Annual Statistical Report on the Social Security Disability Insurance Program, 2005
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Table 39 in the original print and electronic versions of this report contained calculation errors in the column for the percentage distribution of awards to disabled workers aged 62 or older. The electronic version of this report has been corrected to reflect the correct percentages.
The original print and electronic versions of this report contained errors. The following information has been corrected in the electronic version of this report:
- Table 19-A—programming error resulted in incorrect rounding of the percentage distribution, by age, for "All disabled workers," "Men," and "Women" for 2005. The data were rounded to whole digits instead of to one decimal place.
- Table 40—The percent listed for Other," "Diseases of the–" for 1960 and 1961 were incorrectly reported as 0 (zero). Footnote "e" replaces those incorrect figures and indicates the correct figures are less than 0.05 percent
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Size and Scope of the Social Security Disability Program
- Disability benefits were paid to approximately 7.5 million people.
- Awards to disabled workers (821,207) accounted for about 90 percent of awards to all disabled beneficiaries (909,681).
- Payments to disabled beneficiaries totaled almost $76 billion.
- Benefits were terminated for 499,662 disabled workers.
- Supplemental Security Income payments were another source of income for about 1 out of 6 disabled beneficiaries.
Profile of Disabled-Worker Beneficiaries
- Workers accounted for the largest share of disabled beneficiaries (87 percent).
- Average age was nearly 52.
- Men represented about 54 percent.
- Mental disorders was the diagnosis for about a third.
- Average monthly benefit received was $938.
- Supplemental Security Income payments were another source of income for about 1 out of 7.
Since 1956, the Social Security program has provided cash benefits to people with disabilities. This annual report provides program and demographic information about the people who receive those benefits. The basic topics covered are
- beneficiaries in current-payment status;
- workers' compensation and public disability benefits;
- benefits awarded, withheld, and terminated;
- disabled workers who have returned to work;
- outcomes of applications for disability benefits; and
- disabled beneficiaries receiving Social Security, Supplemental Security Income, or both.
Kia Masseaux compiled this report for publication, and Carolyn A. Harrison managed the project. Carolyn A. Harrison, Art Kahn, Kevin Kulzer, and Clark Pickett wrote the programs to process the data and produce the statistical tables. Linda Martin wrote data specifications. Glenda Carter, Kevin Kulzer, Connie Marion, and Linda Martin validated the data. Staff of the Division of Information Resources edited the report and prepared the print and electronic versions for publication.
Linda Drazga Maxfield
Associate Commissioner for Research, Evaluation, and Statistics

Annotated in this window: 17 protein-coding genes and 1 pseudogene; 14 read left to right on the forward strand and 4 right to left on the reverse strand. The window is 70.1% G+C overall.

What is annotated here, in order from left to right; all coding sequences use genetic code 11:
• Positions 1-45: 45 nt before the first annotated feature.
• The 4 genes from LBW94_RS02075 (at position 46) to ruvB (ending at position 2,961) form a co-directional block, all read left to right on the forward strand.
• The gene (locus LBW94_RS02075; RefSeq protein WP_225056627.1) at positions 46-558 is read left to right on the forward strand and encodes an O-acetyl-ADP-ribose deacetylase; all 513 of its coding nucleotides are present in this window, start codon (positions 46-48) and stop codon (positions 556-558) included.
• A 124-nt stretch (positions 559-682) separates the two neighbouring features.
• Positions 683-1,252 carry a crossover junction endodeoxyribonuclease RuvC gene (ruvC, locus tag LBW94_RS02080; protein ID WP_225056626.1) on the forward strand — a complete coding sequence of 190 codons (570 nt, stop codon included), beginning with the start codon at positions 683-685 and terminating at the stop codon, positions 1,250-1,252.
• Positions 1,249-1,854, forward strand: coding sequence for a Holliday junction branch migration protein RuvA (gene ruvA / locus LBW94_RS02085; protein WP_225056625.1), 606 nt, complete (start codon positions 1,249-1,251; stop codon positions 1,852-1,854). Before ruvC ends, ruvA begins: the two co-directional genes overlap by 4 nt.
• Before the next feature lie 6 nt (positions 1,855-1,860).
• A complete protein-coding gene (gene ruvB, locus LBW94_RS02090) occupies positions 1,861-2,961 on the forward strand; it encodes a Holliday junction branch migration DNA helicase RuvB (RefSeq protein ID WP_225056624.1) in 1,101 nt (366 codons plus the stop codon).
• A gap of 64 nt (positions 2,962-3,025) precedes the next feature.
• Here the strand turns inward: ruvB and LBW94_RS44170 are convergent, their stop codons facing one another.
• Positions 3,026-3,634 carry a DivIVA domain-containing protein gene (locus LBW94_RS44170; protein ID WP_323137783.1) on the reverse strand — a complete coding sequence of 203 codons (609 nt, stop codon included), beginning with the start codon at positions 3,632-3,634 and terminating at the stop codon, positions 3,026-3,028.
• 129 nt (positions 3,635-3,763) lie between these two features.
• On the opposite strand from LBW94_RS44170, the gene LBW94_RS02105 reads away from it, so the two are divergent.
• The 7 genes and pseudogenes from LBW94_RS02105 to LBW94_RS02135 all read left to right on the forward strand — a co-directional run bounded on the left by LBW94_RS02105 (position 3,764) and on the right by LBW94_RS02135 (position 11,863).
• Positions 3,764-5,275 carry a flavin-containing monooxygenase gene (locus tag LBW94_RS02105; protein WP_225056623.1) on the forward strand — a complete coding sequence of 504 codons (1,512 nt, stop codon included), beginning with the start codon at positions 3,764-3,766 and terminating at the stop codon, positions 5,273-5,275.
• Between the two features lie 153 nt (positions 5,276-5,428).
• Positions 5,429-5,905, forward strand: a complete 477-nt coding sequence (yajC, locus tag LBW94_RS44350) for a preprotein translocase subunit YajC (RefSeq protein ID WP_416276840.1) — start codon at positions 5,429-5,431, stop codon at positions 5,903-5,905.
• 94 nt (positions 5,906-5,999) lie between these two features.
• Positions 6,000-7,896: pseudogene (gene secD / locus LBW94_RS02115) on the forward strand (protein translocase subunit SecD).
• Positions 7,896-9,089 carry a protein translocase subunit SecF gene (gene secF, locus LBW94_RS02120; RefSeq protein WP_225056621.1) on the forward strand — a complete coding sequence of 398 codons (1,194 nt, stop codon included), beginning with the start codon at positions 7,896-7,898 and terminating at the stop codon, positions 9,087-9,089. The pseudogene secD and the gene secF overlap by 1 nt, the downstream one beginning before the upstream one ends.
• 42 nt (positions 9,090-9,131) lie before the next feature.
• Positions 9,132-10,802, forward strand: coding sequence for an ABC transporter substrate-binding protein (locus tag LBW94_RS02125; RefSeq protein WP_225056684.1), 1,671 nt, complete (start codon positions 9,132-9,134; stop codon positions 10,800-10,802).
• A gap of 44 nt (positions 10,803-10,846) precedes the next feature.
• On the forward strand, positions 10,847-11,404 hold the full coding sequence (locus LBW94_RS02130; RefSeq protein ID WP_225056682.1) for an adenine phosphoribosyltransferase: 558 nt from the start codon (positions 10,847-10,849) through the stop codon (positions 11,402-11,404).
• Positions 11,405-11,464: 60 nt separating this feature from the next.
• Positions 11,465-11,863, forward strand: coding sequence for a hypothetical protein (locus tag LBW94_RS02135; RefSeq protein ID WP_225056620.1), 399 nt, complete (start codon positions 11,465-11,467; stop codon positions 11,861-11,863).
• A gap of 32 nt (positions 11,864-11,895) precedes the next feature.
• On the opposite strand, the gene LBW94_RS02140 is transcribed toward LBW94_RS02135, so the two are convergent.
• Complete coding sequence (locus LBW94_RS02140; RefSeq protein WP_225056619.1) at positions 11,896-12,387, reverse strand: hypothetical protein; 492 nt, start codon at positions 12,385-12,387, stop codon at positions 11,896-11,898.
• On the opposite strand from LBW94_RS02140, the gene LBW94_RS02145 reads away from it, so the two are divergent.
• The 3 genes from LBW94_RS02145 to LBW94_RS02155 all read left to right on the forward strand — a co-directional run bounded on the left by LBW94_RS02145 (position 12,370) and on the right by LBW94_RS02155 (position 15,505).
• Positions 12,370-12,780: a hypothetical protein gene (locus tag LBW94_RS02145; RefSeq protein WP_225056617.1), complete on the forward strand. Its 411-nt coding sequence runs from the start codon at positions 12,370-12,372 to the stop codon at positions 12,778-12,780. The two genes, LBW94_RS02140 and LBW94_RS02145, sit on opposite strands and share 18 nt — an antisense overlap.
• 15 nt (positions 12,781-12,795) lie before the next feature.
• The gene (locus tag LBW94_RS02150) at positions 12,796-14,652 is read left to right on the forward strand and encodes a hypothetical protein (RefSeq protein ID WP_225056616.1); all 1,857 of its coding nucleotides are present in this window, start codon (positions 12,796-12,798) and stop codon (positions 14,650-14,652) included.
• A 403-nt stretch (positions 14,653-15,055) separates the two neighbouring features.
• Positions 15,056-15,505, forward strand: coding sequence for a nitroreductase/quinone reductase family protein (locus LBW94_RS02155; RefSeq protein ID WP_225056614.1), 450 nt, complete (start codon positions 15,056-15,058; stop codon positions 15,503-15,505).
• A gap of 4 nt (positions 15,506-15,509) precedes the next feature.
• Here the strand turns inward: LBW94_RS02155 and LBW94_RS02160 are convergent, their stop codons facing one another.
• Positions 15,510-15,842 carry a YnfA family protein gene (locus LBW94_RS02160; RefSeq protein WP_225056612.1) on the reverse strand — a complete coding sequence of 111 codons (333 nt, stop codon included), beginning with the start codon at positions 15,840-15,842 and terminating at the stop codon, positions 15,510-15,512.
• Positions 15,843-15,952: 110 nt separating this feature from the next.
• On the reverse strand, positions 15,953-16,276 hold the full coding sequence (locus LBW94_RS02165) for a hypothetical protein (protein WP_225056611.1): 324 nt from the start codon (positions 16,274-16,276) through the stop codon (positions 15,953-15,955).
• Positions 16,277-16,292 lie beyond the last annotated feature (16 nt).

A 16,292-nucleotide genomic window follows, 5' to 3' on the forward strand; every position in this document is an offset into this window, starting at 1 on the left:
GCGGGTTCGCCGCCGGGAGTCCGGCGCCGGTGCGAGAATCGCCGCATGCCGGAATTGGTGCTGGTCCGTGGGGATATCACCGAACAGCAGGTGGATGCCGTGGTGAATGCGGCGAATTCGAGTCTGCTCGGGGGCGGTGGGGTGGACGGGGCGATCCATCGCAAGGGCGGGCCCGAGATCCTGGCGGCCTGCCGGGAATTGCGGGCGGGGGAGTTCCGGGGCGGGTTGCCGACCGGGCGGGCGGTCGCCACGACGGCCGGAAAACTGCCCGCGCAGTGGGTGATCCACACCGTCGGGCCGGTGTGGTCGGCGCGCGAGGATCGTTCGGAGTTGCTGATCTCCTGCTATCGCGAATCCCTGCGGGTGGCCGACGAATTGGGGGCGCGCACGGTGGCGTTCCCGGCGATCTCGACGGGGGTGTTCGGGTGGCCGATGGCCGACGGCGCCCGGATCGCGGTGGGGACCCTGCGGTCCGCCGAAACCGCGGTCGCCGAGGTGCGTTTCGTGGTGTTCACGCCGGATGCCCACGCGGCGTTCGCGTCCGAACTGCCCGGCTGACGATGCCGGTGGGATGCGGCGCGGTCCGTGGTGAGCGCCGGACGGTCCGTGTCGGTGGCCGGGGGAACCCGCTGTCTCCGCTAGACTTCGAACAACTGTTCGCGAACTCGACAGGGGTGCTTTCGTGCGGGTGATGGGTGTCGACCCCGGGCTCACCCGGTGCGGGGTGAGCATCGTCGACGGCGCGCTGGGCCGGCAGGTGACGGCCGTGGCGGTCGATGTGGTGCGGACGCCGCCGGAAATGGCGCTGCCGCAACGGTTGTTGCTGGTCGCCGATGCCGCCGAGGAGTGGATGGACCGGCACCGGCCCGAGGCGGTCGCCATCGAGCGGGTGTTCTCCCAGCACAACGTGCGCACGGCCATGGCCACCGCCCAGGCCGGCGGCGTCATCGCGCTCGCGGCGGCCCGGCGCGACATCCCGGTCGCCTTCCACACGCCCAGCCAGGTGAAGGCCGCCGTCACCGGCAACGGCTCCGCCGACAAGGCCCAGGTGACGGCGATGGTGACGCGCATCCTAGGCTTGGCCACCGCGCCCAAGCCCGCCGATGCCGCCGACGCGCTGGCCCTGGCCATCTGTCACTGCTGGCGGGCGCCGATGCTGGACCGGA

The Old-Age and Survivors Insurance (OASI) program provides benefits to retired workers and their dependent family members and to survivors of deceased workers. The Disability Insurance (DI) program provides benefits to disabled workers, their spouses, and children (whether or not disabled).
Benefits are paid from the OASI and DI trust funds. However, not all disabled beneficiaries are paid from the DI trust fund. All disabled widow(er)s' and most disabled adult children's benefits are paid from the OASI trust fund. Persons receiving disability benefits from either trust fund are referred to in this report as Social Security beneficiaries.
Numbers presented in these tables may differ slightly from other published statistics because all tables are based on 100 percent data files. In addition, beginning in 2001, the definition of an award was changed to include secondary benefit awards, subsequent periods of disability, and conversions from one class of child's benefit to another and to exclude reinstated benefits. Those changes resulted in a slight increase in the award counts.
The tables on noninstitutionalized beneficiaries based on the Survey of Income and Program Participation (SIPP) have been removed from the Annual Statistical Report on the Social Security Disability Insurance Program, 2005. Because of increased attrition of survey participants over time and increasingly low match rates to administrative data, attempts were made to improve the reliability of estimates based on the SIPP. The Office of Research, Evaluation, and Statistics (ORES) contracted with the Census Bureau to conduct a special SIPP-based interview of Disability Insurance and Supplemental Security Income beneficiaries. Estimates based on the additional data were not available when this report was published. However, ORES anticipates publishing these estimates in another publication as well as highlighting the changes in the data and the reliability of the estimates. This decision reinforces the inherent differences between the survey data used to produce the estimates of noninstitutionalized beneficiaries and the administrative data used in this publication.
All years are calendar years unless otherwise specified.
- History of the Social Security Disability Insurance Program
- Definition of Disability
- Types of Benefits Available
- Initial Disability Decisionmaking Process
- Appeals Process
- Benefit Calculations
- Benefits Offset and Withheld
- Work Incentives
- Benefit Termination
(Chart 7 and Tables 31–34)